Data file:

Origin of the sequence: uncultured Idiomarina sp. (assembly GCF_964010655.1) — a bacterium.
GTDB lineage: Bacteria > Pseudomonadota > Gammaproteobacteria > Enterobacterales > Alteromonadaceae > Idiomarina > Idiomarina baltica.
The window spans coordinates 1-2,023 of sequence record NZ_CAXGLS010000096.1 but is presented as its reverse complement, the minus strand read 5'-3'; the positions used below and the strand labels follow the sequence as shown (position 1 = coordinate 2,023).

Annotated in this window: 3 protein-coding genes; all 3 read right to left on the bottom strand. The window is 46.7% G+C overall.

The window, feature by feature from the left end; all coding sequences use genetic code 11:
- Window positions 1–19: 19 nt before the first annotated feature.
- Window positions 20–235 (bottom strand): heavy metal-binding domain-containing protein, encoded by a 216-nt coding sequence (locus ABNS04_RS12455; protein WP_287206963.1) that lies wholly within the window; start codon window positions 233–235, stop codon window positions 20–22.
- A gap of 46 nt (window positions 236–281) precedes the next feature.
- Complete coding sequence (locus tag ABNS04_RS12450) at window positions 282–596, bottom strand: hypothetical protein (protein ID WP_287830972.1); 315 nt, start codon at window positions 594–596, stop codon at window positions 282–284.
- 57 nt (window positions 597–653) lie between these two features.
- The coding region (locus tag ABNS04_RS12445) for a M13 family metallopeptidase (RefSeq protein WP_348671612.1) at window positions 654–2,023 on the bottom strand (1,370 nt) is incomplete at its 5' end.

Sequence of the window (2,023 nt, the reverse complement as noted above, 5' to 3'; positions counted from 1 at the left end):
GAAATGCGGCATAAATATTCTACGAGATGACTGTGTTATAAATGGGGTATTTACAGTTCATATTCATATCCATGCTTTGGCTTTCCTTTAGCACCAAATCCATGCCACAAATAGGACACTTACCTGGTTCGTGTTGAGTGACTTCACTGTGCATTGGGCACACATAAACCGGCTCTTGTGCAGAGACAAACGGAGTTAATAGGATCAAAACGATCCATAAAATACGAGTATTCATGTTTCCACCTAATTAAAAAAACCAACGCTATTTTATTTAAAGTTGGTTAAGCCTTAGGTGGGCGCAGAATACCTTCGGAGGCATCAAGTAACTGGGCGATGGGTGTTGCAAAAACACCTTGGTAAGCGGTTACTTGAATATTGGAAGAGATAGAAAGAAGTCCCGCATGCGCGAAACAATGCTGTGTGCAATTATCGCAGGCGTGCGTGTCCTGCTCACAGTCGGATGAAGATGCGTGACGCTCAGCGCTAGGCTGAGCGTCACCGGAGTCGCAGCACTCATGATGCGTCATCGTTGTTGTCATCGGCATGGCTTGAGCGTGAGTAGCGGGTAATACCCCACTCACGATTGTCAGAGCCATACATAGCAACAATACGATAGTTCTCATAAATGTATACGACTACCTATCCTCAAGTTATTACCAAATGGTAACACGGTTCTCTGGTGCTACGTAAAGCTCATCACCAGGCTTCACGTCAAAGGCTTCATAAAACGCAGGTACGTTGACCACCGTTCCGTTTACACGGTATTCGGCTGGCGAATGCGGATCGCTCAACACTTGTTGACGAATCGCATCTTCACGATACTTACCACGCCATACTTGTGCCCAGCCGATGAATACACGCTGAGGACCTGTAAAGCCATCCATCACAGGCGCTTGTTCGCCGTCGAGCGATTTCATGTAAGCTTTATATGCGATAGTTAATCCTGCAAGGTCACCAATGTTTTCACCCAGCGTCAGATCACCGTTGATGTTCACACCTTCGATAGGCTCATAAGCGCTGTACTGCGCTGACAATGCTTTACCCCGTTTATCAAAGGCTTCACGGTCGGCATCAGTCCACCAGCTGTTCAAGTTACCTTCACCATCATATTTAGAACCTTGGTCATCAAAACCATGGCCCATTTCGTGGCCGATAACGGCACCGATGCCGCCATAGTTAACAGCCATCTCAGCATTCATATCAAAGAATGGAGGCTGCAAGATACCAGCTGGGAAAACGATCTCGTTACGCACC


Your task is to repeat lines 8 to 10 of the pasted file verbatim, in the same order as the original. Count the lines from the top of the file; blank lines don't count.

- A gap of 46 nt (window positions 236–281) precedes the next feature.
- Complete coding sequence (locus tag ABNS04_RS12450) at window positions 282–596, bottom strand: hypothetical protein (protein ID WP_287830972.1); 315 nt, start codon at window positions 594–596, stop codon at window positions 282–284.
- 57 nt (window positions 597–653) lie between these two features.